|PHOTO: Steve Patton, UK Agricultural Communications Specialist|
LEXINGTON, Ky. Dairy cows at the University of Kentucky recently had a chance to see their new barn for the first time. Almost immediately upon entering, the girls were having a good time exploring, running and jumping.
Officials at the UK College of Agriculture, Food and Environment recently finished the facility at the Coldstream Dairy Research Farm with cow comfort a top priority. The name for the new barn is the Dairy Housing, Teaching and Research Facility.
The herd previously lived in a traditional freestall barn built in the 1960s. Although those type facilities are still widely used, UK animal scientists wanted to try something new.
“This is a deep-bedded, loose-housing facility,” said Jeffrey Bewley, UK dairy specialist. “It doesn’t have any stalls, and the cows are free to roam around as they choose.”
The barn has a concrete, center lane to allow access for a tractor to come through and deliver feed. The cows are able to walk down separate lanes on each side of the barn, and they walk on rubber floors instead of concrete to access food and water. They will be able to rest in the open bedding areas between feedings and milkings.
“It’s a tall, open barn with large fans and soakers along the feed bunk for additional cow cooling. Compared to the previous facility, cows have more feed bunk and water space,” Bewley said. “This barn demonstrates the value of a cow-centered approach to dairy facility design. It’s designed to maximize cow comfort and provides an opportunity for improved heath. Farmers using it have seen improved feet and leg health. The UK cows seemed to instantly love the new design.”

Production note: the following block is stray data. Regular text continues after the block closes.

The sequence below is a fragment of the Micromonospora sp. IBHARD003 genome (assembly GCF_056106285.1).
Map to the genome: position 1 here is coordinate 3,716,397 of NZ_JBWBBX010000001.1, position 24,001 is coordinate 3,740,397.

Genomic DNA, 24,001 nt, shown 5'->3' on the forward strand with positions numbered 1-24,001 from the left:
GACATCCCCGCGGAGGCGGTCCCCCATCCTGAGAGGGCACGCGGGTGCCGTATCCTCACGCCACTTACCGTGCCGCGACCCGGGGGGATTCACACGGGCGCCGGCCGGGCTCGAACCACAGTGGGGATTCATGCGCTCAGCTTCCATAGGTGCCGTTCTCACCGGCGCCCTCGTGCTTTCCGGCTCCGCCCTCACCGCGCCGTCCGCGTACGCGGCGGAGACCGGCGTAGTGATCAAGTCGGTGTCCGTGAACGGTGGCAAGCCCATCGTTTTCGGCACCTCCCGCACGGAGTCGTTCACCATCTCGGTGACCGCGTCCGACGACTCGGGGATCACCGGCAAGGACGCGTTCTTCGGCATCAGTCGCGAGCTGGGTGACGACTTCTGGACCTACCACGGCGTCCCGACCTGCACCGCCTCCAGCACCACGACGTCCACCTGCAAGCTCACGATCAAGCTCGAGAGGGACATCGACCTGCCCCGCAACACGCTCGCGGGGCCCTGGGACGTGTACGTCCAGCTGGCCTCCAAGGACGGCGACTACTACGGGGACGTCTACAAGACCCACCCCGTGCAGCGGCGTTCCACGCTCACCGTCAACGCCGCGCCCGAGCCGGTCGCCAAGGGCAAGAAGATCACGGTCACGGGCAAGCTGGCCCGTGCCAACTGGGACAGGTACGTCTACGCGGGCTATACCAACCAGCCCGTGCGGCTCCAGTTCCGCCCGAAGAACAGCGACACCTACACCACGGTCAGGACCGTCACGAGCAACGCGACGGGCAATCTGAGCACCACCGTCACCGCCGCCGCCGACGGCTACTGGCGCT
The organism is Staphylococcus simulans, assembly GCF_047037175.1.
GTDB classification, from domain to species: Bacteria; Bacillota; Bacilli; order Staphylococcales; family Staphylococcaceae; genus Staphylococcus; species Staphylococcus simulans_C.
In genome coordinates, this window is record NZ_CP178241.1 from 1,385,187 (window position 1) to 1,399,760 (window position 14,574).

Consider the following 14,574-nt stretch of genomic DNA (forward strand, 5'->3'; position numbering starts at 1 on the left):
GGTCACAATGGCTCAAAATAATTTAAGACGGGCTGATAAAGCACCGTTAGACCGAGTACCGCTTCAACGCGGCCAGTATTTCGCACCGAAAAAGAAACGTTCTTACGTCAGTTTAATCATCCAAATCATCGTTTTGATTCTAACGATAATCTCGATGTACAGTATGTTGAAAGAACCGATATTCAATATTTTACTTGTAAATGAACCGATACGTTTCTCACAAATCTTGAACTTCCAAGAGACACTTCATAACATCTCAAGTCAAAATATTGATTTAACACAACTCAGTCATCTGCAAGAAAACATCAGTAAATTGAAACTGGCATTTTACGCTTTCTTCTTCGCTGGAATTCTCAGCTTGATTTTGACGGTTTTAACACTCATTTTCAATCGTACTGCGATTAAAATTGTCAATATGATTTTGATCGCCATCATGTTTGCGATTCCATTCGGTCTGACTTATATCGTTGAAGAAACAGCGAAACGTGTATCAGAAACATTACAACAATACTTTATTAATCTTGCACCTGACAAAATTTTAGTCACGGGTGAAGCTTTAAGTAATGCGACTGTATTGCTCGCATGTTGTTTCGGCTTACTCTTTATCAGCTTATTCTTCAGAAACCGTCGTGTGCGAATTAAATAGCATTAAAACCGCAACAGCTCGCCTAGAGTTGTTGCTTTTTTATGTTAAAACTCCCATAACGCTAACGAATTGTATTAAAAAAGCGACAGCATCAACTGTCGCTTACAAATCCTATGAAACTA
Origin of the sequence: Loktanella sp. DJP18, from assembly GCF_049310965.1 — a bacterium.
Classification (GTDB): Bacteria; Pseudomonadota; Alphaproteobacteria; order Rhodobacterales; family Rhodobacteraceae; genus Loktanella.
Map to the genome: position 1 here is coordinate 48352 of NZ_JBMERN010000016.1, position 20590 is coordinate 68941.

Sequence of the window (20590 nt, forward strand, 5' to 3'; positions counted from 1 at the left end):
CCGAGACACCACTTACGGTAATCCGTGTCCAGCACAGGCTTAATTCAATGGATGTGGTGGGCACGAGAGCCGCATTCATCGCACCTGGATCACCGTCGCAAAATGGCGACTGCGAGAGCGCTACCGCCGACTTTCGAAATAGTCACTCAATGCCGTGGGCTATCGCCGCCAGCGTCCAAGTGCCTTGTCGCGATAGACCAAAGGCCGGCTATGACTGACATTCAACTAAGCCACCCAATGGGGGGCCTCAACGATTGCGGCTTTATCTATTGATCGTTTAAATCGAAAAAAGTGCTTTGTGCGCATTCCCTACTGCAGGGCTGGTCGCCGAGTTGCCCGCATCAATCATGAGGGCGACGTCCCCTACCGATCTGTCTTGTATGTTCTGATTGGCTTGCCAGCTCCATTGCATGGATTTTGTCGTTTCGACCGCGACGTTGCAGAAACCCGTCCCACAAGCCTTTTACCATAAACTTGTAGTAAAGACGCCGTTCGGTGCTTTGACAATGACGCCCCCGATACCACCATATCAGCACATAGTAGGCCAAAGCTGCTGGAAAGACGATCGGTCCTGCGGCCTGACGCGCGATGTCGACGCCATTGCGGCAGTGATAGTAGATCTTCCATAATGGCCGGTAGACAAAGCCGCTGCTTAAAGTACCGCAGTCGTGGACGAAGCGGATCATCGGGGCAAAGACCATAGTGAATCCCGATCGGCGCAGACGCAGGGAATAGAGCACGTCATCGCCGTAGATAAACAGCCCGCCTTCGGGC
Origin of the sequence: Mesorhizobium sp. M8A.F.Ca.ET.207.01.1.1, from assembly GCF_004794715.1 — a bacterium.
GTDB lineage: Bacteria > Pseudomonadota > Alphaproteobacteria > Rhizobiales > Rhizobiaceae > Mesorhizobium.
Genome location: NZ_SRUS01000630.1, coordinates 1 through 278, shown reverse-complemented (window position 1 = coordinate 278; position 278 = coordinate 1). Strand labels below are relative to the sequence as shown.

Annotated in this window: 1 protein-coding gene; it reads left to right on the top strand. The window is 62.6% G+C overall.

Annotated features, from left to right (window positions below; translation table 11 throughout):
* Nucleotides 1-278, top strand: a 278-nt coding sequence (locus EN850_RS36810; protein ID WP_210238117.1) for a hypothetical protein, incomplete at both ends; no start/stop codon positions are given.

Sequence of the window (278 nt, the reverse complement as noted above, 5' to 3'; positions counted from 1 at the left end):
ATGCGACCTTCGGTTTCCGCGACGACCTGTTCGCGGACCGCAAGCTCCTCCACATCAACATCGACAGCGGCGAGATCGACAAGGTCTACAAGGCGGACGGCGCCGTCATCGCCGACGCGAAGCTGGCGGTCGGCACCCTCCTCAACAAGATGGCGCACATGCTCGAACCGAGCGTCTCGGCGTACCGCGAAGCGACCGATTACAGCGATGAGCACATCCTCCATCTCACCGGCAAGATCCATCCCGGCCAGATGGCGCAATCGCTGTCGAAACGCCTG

The main reason for overall comfort improvement is the bedding. Bewley said it all starts with about 12 inches of sawdust. Cows naturally add to the sawdust with manure and urine. Twice a day, while the cows are out milking, the bedding gets mechanically stirred and mixed to form a surprisingly dry material with minimal odor where cows can rest.
“This is a very environmentally friendly concept,” Bewley said. “We are looking forward to seeing a reduced volume of waste material that has traditionally had to be removed daily from dairy facilities. It also reduces the odor coming from the dairy, and it will even reduce the fly population.”
“This is an important, alternative manure-management practice that allows flexibility in utilization of plant nutrients and organic matter for soil fertility,” said Joseph Taraba, specialist in the Department of Biosystems and Agricultural Engineering.
Cows also have 24/7 access to six grooming brushes. The barn has curtains to protect cows from rain and colder temperatures. The curtains are automated, and a controller will raise and lower them based on ambient conditions. The facility will also incorporate multiple precision dairy technologies, which will allow UK animal scientists to understand the cow’s behavioral and physiological response to her physical environment in ways not possible a few years ago.
“This relatively new housing system has been one that has worked very well for Kentucky farmers, and we’ve established ourselves as a leader in this area,” said Richard Coffey, department chair for the UK Department of Animal and Food Sciences. “We are building this to understand this system better and to ultimately help Kentucky farmers. This could be a real solution for them in terms of cow comfort and health.”
The UK dairy has a milking herd of around 130 Holstein cows at full capacity, Each averages nearly 24,000 pounds of milk each year. The dairy farm facilities give undergraduate animal science students a chance to observe a functional dairy operation as part of their courses. The students get extensive hands-on experience in practical dairy management techniques. The farm hosts many dairy extension programs and demonstrations that allow Kentucky dairy farmers to learn about the latest management practices, technology and research.